A Review of CMC Rescue’s AZTEK ProSeries® System


Known by different names in different parts of the country—set-of-fours, mini MA, block and tackle, jiggers—the AZTEK kit is the most popular name to describe small double-sheave pulleys reeved with 50 feet of 8 mm cordage. AZTEK is short for Arizona Technician’s Edge Kit, a nod to the Sedona locale where the concept was formalized by Reed Thorne of Ropes That Rescue.

CMC Rescue’s NFPA G-rated AZTEK ProSeries System consists of two swiveling double-sheave pulleys, 50 feet of 8 mm cordage rigged with two 6 mm Prusiks for progress capture, a Purcell Prusik to be used as a travel restrict and a carabiner on the opposite end. Each end of the AZTEK is used for different purposes. The pulley or mechanical advantage (MA) end is used primarily for system-based applications such as guying off an Arizona Vortex behind Prusiks in lieu of a load release hitch, creating a tensioned back tie, or as an attendant line on a litter. The travel restrict (personal) end acts like a dog leash, only limiting how far you move away from the connection point (anchor).

With 50 feet of 8 mm AZTEK ProSeries Cord—CMC Rescue’s high-performance 100% nylon blend—the system can extend to 12 feet while providing a 5:1 M/A with a breaking strength of 40 kN (8,992 lbf). That’s a lot of strength for a little piece of gear! The reason for the AZTEK’s high strength—and most MA systems for that matter—is that the force is spread over the five strands of cordage supporting the load. That’s how the AZTEK System’s small 8 mm cordage can hold 40kN of force.

The AZTEK’s travel restrict side allows you to find a suitable anchor, tie off and establish your own travel restrict in a couple of different ways. If you have a smooth anchor such as a metal column, you could use a high-strength tie-off (tensionless hitch). While this anchor is quick, simple and works well, it also eats up quite a bit of cordage.

A better option might be to wrap your cordage around your anchor and attach your carabiner back to the cordage using a clove hitch. This allows for a strong, secure anchor that stays in place on the carabiner once it is tied. This anchor also has additional benefits over the high-strength tie-off: much less cordage usage, almost as easy to tie and no requirement for the anchor to provide any friction to help it work.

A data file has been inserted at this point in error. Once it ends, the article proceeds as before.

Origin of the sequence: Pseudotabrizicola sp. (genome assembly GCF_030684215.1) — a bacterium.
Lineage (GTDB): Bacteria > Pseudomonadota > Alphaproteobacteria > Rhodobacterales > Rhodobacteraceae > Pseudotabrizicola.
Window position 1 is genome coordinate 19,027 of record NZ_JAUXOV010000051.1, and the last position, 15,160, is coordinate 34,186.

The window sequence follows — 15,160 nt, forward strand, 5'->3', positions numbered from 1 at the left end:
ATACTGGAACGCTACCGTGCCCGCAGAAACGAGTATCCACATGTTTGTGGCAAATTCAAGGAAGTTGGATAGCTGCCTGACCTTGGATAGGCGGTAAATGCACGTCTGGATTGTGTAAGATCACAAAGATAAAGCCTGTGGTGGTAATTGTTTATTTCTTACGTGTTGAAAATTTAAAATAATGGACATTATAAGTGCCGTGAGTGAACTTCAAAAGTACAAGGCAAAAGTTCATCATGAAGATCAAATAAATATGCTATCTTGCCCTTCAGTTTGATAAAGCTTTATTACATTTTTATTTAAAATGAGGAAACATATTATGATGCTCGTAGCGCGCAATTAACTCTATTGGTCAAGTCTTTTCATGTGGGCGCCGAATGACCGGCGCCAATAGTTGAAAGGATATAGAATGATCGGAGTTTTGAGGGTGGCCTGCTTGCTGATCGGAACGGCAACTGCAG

Another variation is to wrap your anchor similarly to the clove hitch option but use a Munter hitch instead. This allows the carabiner to slide back toward the anchor after tying and regain some of the cordage lost in the tying process. While this method allows you to keep more of your cordage for use elsewhere, it does have two downsides: the Munter hitch can be more difficult to tie than the clove hitch and, more significantly, if the travel restrict line goes slack and moves around while unloaded, it is possible for the Munter hitch to loosen up and fall onto the carabiner gate. While the hitch won’t come undone, the carabiner would be gate loaded if tension were applied to the travel restrict line. However, with proper line management this can be prevented.


The rescuer is attached to the travel restrict end of the AZTEK with the blue 6 mm Purcell Prusik.  While it is a travel restrict and not a true piece of fall protection in the regulatory sense, the 3-over-2 Purcell offers some source of shock absorption in the event of a fall. 

Why does the AZTEK come with only one pin? Because that’s all you need. Two pinswork for hauling, but most people tend to pin both Prusiks simultaneously and then need to mind both to reset the system. Having one pin eliminates this problem.


So which Prusik do you pin? Whichever one is easiest for you to operate and reach—usually the one closest to you or the non-moving pulley if you are using it in some type of system. Yes, it can really be this simple!

When used with the orange pulley attached to the load, the system has a 5:1 MA. When the blue pulley is attached to the load, the system has a 4:1 MA. In an informal, nonscientific test, one rescuer’s smooth, steady hand-over-hand pull on the haul line (without heaving) on a concrete surface can generate the following forces as measured with a CMC Rescue Enforcer Load Cell:

4:1 – 450 lb/ft

5:1 – 600 lb/ft

5:1 – 850 lb/ft (walk back)

Stay tuned for the second of three articles on the AZTEK system where I’ll discuss several uses for the AZTEK, including as an attendant line on a litter bridle, as well as passing a knot in a system with the AZTEK.

Kelly M. Byrne
CMC Rescue School Instructor,
and owner of Rescue2Training.com

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